If we’re going to make “equality” a state issue rather than a local one, we need to do more than just shift resources around without clear goals and purpose.

    Illinois Bob, you have mentioned some very legitimate concerns that should be addressed and are purposely being ignored. We may or may not agree on what those standards and solutions amount to.


  4. - anon - Thursday, Jun 30, 16 @ 11:00 am:

    Could Republicans kindly explain why this increase in funding for CPS does not constitute a “bailout”?


  5. - wordslinger - Thursday, Jun 30, 16 @ 11:03 am:

    I think the takeaway is, for the second year in a row, that any claim by anyone that they’re willing to risk schools not opening is a obvious bluff.

    It was a bluff when Rauner made all his GOP peeps vote against the K-12 bill (which he signed, and has called his greatest achievement).

    And it was a bluff when Cullerton said he’d risk it to get a complete budget.

    They’d all get burned if schools didn’t open; the “blame game” spin would save no one.


  6. - Illinois Bob - Thursday, Jun 30, 16 @ 11:17 am:

    The whole issue of the value of “poverty grants” needs to be discussed in any funding reform debate.

    Just handing out bucks to bureaucracy to pocket in anyway it wants is just exploiting the disadvantaged students.

    Funding limited “summer programs” for challenged low income kids makes better sense. It’s been shown that about 10% of learning is lost over a too long summer break. Low income kids can’t afford that.

    On line, self paced learning is another way to help low income kids through technology. Give them access to the self teaching mechanisms there, and give them credit for successfully completing the coursework. This ties in with technology grants. Don’t assume that low income kids are “stupid”. As US history has shown, “poor” kids often become the highest achievers when given the opportunity. I certainly noticed that as a teacher.

    This is the SMART way to use resources to help low income kids. The problem is that “smart” is an adjective rarely justified in describing Springfield.


  7. - Tom - Thursday, Jun 30, 16 @ 11:17 am:

    wow. This is awesome. Great job to the staff at Stand for Children. I think if you look at the stats and Chicago ranks 111th–one is pretty hard pressed to call it a bail out.


  8. - Formerly Known As... - Thursday, Jun 30, 16 @ 11:26 am:

    Kudos to Stand for Children for their rational, swift analysis made public.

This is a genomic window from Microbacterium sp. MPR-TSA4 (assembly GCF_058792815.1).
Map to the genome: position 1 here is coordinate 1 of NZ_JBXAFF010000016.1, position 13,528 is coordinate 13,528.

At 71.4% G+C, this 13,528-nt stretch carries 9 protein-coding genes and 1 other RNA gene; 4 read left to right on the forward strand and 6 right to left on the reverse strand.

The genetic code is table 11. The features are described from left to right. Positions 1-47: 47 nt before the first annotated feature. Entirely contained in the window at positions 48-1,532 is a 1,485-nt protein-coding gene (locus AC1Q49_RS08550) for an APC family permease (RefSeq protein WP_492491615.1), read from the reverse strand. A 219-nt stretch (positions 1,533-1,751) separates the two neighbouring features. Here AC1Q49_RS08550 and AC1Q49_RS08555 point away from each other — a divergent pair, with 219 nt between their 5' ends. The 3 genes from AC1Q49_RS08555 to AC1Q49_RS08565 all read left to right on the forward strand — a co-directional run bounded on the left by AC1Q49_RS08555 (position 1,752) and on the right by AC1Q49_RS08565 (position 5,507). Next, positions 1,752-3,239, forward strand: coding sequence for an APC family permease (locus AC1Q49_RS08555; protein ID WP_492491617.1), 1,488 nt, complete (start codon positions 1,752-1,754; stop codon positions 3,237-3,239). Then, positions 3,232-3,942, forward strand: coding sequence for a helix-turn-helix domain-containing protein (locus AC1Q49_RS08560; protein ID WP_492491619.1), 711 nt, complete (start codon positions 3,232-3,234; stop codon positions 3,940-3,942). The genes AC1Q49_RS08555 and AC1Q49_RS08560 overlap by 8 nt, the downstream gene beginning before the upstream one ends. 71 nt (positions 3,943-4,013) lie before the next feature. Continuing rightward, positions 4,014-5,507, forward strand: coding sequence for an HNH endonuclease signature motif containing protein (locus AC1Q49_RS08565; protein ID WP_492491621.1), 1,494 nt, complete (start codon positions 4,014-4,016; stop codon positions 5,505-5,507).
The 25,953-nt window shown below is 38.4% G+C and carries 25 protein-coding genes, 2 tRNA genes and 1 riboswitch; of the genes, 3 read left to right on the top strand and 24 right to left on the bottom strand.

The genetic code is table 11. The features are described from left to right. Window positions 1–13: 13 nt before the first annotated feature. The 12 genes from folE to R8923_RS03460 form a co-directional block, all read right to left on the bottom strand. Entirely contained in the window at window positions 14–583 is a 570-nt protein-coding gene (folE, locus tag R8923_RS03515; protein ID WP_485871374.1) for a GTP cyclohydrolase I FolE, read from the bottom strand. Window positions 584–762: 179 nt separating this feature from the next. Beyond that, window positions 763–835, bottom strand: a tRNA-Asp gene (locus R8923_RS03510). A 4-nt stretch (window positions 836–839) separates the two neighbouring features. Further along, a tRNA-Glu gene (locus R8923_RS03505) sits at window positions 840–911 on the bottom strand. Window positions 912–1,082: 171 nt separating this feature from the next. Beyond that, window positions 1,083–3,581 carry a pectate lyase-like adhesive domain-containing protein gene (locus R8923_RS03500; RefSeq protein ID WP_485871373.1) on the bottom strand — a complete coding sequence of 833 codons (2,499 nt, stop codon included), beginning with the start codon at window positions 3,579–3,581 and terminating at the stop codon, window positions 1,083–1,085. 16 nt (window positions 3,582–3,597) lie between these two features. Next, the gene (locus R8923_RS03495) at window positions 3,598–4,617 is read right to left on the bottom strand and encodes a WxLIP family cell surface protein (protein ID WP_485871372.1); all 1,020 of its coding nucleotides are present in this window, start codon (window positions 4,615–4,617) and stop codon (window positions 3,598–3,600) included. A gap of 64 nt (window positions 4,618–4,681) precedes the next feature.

9. - Shytown - Thursday, Jun 30, 16 @ 11:35 am:

    Anon — Could Republicans kindly explain why this increase in funding for CPS does not constitute a “bailout”? –

    Read the analysis. CPS isn’t even in the top 100 districts receiving new per pupil funding. In other words, it’s not a Chicago bailout.


  10. - m - Thursday, Jun 30, 16 @ 11:53 am:

    I’m not a supporter of the current formula, but the graphs are a bit misleading. Poverty level isn’t the only thing driving state resources to schools under the current formula or proposals out there this year. Local wealth is a factor in everything, and doesn’t necessarily change proportionally with poverty levels.
    Some districts don’t have the ability raise much in local resources. When you add money, you will drive resources to them as well.


  11. - JS Mill - Thursday, Jun 30, 16 @ 2:12 pm:

    They really need to look at need vs. simply poverty. Using a history of annual audits going back 3-5 years would help demonstrate that. Cicero 99 does not need any money. Lots of others do.


  12. - Hamlet's Ghost - Thursday, Jun 30, 16 @ 2:57 pm:

    == They really need to look at need vs. simply poverty. Using a history of annual audits going back 3-5 years would help demonstrate that. Cicero 99 does not need any money. Lots of others do. ==

    Well, yes.

    But that isn’t going to happen in the next 24 hours or even before school opens in August.

    Do this deal, now, to stabilize the patient then let’s work on a long term cure.


  13. - Dance Band on the Titanic - Thursday, Jun 30, 16 @ 4:22 pm:

    10 of the top 12 school districts that have the highest per pupil gains have under 600 students. Two have 50 students or less.


  14. - the girl has no name - Thursday, Jun 30, 16 @ 4:22 pm:

    the numbers displayed in this post are not accurate.


Sorry, comments for this post are now closed.